It was a surprise to visit Greenfield & Meharry’s collaborative exhibition, Alchemy at the Ashburton Art Gallery and to find myself thinking of that champion of the Arts and Crafts Movement in the mid-nineteenth century, William Morris and his legendary advice: ‘Have nothing in your house that you do not know to be useful, or believe to be beautiful.’
It must be at least forty years since it has come to mind, yet it seemed entirely appropriate to Alchemy, as well as the Ashburton Art Gallery’s other group exhibitions, its partnership with The Physics Room’s The Moon and the Pavement and the touring exhibition, Prizewinning Landscape Paintings from the Kelliher Art Trust Collection. Arguably, all three have the materials of an artist’s practice as central to their subjects and two of the three exhibitions also direct attention to reflection and contemplation on the seemingly small details of our experience of the world.
Even in just its title, Alchemy invites us to take a closer look at artist’s practice – not so much the outcome of their making but the materials and processes of creation and production. In the display of the ceramic artist’s tools and materials, it is the surprise in the quality, diversity and process of gathering artist’s clay from the earth and the crafting of vessels and containers that materialise as practical as they are objects of beauty and pleasure. Alchemy might sound like an exhibition stating the obvious but the range and diversity of the colour, tonality and hue of clays displayed in the Ashburton Gallery foyer and exhibition space upstairs were a revelation. Clays collected by Greenfield & Meharry from ‘ the lands of Kāti Huirapa ki Arowhenua situated on the Kā Pākihi-whakatekateka-a Waitaha (Canterbury Plains) between the Rivers of Rakaia and the Rangitata’ are given due attention as unique materials of central importance to the area ‘on which we stand.’ Alchemy is timely and inspirational.
The group exhibition, The Moon and the Pavement is anchored in the urban environment, its agendas and philosophies closely aligned to its participating artists: Teresa Collins, Yukari Kaihori, Susu, and Sam Towse. In a series of new works, the immediate and intimate experiences and connections to our daily lives are equally central to the agenda of The Moon and the Pavement, yet, in its attention to the materiality of its subjects, also serving as a counterpoint and complementary exhibition to Alchemy.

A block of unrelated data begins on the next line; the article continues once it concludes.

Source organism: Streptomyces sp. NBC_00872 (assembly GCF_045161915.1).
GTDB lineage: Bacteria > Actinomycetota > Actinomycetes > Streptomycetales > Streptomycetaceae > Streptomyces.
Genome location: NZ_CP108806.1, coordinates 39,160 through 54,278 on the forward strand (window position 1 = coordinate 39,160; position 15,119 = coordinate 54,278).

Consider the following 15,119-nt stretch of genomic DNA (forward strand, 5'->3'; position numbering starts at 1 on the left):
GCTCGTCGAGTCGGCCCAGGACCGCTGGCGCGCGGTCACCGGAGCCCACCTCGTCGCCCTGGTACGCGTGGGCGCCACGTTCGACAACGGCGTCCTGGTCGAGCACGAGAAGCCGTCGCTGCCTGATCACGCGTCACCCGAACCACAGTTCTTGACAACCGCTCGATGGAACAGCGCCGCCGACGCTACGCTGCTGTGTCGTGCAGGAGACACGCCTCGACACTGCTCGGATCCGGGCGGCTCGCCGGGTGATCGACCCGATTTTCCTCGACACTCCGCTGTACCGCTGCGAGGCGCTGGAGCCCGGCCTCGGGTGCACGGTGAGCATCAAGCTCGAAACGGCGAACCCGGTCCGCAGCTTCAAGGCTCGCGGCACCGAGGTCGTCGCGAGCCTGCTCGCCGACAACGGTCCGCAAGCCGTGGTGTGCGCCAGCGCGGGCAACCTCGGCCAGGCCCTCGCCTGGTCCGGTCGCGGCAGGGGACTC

Fundamental to The Moon and the Pavement is the paradox of life in the 21st century, encompassed in The Physics Room introduction to the exhibition as it being about ‘feet on the ground, head in the internet, couched in the reality of the constant and persistent call on the cellphone.’ And without reading further, it is our encounter with materials and surfaces throughout the exhibition that is critical to its success, the transformation of discarded objects by, for example; Teresa Collins into ‘fishing-wire-suspended mobiles,’ or Yukari Kaihori’s use of found materials, ‘transformed into new versions of themselves.’
As a survey exhibition that has its origins in the 1950s, the current touring exhibition, Prizewinning Landscape Paintings from the Kelliher Art Trust Collection may seem like a curiously estranged companion. Certainly, where the tangible materiality of the land may seem all too well-dressed to be credible in its smartly-framed paintings, it must be noted that the connection to place and belonging in the period represented by the exhibition was central to the success of the Kelliher Award. Certainly, The Kelliher could equally have once claimed William Morris’ recommendation to ‘have nothing in your house that you do not know to be useful, or believe to be beautiful.’
- Greenfield & Meharry, Alchemy, installation, photograph: Shirin Kosraviani
- The Moon and the Pavement, installation photograph, work in the immediate foreground is by Sam Towse, photograph: Shirin Kosraviani